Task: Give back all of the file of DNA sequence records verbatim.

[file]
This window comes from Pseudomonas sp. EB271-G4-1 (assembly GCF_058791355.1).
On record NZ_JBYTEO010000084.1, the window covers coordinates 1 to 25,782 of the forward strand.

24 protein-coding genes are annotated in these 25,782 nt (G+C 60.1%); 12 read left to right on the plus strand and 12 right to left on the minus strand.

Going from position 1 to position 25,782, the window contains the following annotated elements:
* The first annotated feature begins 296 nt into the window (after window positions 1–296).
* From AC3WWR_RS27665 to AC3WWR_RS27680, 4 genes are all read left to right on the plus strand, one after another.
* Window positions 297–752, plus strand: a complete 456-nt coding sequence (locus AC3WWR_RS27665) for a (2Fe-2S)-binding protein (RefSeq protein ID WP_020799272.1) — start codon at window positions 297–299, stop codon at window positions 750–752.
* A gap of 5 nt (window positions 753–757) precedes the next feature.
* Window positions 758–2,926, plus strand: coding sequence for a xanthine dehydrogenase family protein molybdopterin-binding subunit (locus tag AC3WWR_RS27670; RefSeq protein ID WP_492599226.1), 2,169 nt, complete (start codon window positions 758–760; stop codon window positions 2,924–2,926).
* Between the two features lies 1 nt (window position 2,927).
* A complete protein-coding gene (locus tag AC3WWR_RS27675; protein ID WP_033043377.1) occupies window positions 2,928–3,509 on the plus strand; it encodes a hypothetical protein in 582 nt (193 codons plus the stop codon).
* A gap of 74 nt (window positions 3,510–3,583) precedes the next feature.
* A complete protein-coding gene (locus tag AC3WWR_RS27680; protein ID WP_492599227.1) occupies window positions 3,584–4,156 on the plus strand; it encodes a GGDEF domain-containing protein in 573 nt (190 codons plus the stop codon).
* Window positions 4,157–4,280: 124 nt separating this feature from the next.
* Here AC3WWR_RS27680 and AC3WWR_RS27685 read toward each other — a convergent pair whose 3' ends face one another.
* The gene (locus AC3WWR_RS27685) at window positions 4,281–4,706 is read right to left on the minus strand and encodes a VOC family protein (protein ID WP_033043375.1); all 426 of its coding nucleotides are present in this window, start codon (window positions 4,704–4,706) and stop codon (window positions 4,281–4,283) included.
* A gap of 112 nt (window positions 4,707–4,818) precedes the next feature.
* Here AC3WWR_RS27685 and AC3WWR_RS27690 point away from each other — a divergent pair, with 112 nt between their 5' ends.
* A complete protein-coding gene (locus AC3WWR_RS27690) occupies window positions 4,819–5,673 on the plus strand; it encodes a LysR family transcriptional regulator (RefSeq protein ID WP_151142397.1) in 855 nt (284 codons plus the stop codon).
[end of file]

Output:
This window comes from Pseudomonas sp. EB271-G4-1 (assembly GCF_058791355.1).
On record NZ_JBYTEO010000084.1, the window covers coordinates 1 to 25,782 of the forward strand.

24 protein-coding genes are annotated in these 25,782 nt (G+C 60.1%); 12 read left to right on the plus strand and 12 right to left on the minus strand.

Going from position 1 to position 25,782, the window contains the following annotated elements:
* The first annotated feature begins 296 nt into the window (after window positions 1–296).
* From AC3WWR_RS27665 to AC3WWR_RS27680, 4 genes are all read left to right on the plus strand, one after another.
* Window positions 297–752, plus strand: a complete 456-nt coding sequence (locus AC3WWR_RS27665) for a (2Fe-2S)-binding protein (RefSeq protein ID WP_020799272.1) — start codon at window positions 297–299, stop codon at window positions 750–752.
* A gap of 5 nt (window positions 753–757) precedes the next feature.
* Window positions 758–2,926, plus strand: coding sequence for a xanthine dehydrogenase family protein molybdopterin-binding subunit (locus tag AC3WWR_RS27670; RefSeq protein ID WP_492599226.1), 2,169 nt, complete (start codon window positions 758–760; stop codon window positions 2,924–2,926).
* Between the two features lies 1 nt (window position 2,927).
* A complete protein-coding gene (locus tag AC3WWR_RS27675; protein ID WP_033043377.1) occupies window positions 2,928–3,509 on the plus strand; it encodes a hypothetical protein in 582 nt (193 codons plus the stop codon).
* A gap of 74 nt (window positions 3,510–3,583) precedes the next feature.
* A complete protein-coding gene (locus tag AC3WWR_RS27680; protein ID WP_492599227.1) occupies window positions 3,584–4,156 on the plus strand; it encodes a GGDEF domain-containing protein in 573 nt (190 codons plus the stop codon).
* Window positions 4,157–4,280: 124 nt separating this feature from the next.
* Here AC3WWR_RS27680 and AC3WWR_RS27685 read toward each other — a convergent pair whose 3' ends face one another.
* The gene (locus AC3WWR_RS27685) at window positions 4,281–4,706 is read right to left on the minus strand and encodes a VOC family protein (protein ID WP_033043375.1); all 426 of its coding nucleotides are present in this window, start codon (window positions 4,704–4,706) and stop codon (window positions 4,281–4,283) included.
* A gap of 112 nt (window positions 4,707–4,818) precedes the next feature.
* Here AC3WWR_RS27685 and AC3WWR_RS27690 point away from each other — a divergent pair, with 112 nt between their 5' ends.
* A complete protein-coding gene (locus AC3WWR_RS27690) occupies window positions 4,819–5,673 on the plus strand; it encodes a LysR family transcriptional regulator (RefSeq protein ID WP_151142397.1) in 855 nt (284 codons plus the stop codon).